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Bombing over Buchenwald

Heroes Remember

Bombing over Buchenwald

On the 24th of August, 1944, the Americans came over and they bombed Buchenwald because of the two huge factories. So they came over and luckily we were just out of range of the bombing but we were there, these planes were above us, the markers were down and it was the most horrible experience to hear all these bombs and the incendiaries raining down and we thought we're gonna get killed but thankfully it was the most precision bombing the Americans ever done because they obliterated the factories but they killed hundreds and hundreds of poor slaves who worked in the factories. They also killed many of the SS who ran the camp and they killed, yeah they killed a lot of people. Thankfully, none of us were killed. Some of us were hurt by the shrapnel that was coming down, some got cuts on them but we had to go and fight the fires. Now we got no shoes on and we were under escort by the Germans with their guns and we had to go and fight these fires. Our feet were cut, were bleeding from everything because we had to go in the rubble to try and save records, to try and help people who were trapped so that was a horrible, horrible experience for us and we had to do it because the German guards would have shot us if we didn't. And while we were there, the Americans dropped leaflets into Buchenwald and they showed pictures of how the Germans were being treated in the prisoner of war camp and anybody who picked up these were shot by the German guards who ran around the camp. So we survived that.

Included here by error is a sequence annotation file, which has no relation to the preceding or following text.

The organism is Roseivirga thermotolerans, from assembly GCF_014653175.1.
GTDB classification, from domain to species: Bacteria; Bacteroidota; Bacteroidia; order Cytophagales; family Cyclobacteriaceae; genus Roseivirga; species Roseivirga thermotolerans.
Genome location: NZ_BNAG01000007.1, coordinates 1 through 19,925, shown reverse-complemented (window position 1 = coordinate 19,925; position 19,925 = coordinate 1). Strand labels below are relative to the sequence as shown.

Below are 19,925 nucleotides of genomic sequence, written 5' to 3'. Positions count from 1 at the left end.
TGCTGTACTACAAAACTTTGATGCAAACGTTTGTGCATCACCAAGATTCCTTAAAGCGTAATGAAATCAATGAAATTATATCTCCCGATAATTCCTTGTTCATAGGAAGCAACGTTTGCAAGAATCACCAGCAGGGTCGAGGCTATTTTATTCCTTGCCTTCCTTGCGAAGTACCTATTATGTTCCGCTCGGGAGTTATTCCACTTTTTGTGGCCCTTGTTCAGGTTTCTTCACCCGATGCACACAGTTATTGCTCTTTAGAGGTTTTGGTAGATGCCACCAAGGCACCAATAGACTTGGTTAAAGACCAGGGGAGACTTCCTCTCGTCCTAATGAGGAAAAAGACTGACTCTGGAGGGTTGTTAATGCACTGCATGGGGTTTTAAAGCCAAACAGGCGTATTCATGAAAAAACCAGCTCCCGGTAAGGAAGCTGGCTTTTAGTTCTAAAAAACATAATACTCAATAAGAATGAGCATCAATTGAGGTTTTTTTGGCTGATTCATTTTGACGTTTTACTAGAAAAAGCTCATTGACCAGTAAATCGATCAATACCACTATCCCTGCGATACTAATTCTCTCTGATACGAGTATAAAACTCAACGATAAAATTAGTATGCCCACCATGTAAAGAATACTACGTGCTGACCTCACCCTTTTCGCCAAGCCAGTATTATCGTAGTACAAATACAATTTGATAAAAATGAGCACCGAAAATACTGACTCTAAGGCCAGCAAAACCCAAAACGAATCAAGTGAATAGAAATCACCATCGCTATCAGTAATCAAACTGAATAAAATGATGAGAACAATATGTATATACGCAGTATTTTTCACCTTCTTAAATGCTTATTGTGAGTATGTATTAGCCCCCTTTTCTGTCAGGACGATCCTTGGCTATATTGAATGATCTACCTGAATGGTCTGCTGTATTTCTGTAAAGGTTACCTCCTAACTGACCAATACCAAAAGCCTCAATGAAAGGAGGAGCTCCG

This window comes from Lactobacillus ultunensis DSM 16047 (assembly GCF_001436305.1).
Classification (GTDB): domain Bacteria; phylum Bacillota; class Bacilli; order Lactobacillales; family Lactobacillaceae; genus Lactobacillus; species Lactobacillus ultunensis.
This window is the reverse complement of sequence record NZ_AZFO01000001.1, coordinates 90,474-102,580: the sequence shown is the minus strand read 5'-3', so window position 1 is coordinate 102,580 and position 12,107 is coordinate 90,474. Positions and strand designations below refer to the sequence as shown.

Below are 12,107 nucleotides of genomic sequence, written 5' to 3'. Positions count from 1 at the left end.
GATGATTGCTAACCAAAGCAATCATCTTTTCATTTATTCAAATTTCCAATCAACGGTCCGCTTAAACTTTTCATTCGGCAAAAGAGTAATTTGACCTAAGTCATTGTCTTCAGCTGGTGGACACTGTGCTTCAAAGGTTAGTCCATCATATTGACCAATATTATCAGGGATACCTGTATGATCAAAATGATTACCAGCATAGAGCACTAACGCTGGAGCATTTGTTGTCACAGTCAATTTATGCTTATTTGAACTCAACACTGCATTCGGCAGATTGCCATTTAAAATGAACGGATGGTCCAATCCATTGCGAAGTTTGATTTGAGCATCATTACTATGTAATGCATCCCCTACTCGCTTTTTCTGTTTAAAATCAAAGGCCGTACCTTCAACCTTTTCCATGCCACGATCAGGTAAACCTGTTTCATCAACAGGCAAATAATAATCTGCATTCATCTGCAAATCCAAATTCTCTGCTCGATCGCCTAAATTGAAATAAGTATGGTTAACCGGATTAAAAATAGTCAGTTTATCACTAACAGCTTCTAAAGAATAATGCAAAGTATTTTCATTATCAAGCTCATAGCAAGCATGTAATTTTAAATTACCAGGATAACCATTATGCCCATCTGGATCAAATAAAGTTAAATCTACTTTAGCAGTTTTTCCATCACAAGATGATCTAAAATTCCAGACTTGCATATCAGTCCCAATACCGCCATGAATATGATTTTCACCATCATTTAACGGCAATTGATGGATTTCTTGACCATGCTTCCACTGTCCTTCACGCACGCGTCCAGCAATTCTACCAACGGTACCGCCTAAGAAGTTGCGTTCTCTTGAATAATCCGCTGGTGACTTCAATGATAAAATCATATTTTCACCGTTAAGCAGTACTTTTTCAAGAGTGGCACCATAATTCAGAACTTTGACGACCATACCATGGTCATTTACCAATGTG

While Americans drop bombs over the camp, Mr. Carter-Edwards stands among the devastation, watching as leaflets are dropped over the camp, reluctant to catch one in fear for his life.

Ed Carter-Edwards

Edward (Ed) Carter-Edwards was born on April 2, 1923, in Montréal, Quebec, and was raised in Hamilton, Ontario. He enlisted in August 1942, and then joined 427 (Lion) Squadron, 6 Royal Canadian Air Force Group, in Leeming, England. He was a wireless operator air gunner and completed 21 successful missions in a Halifax bomber. On his 22nd mission, Mr. Carter-Edwards was shot down near Paris. He was betrayed to the Gestapo by a collaborator, threatened with execution and forced into the Fresnes prison, near Paris. He spent five weeks in the prison in 1944 followed by a five-day trip in a French cattle car to the notorious Buchenwald concentration camp. He was there for three and a half months as one of 26 Canadians - 168 allied airmen in all. He was forced to participate in two death marches shortly before the end of the war. Once released from service and safely back home, Mr. Carter-Edwards returned to Hamilton and worked at the appliance manufacturer Westinghouse. He was married in 1946, and he and his wife raised three children.

Meta Data
Veterans Affairs Canada
June 25, 2012
Person Interviewed:
Ed Carter-Edwards
War, Conflict or Mission:
Second World War
Bomber Command
Air Force
4th Medium Artillery Regiment
Wireless Air Gunner

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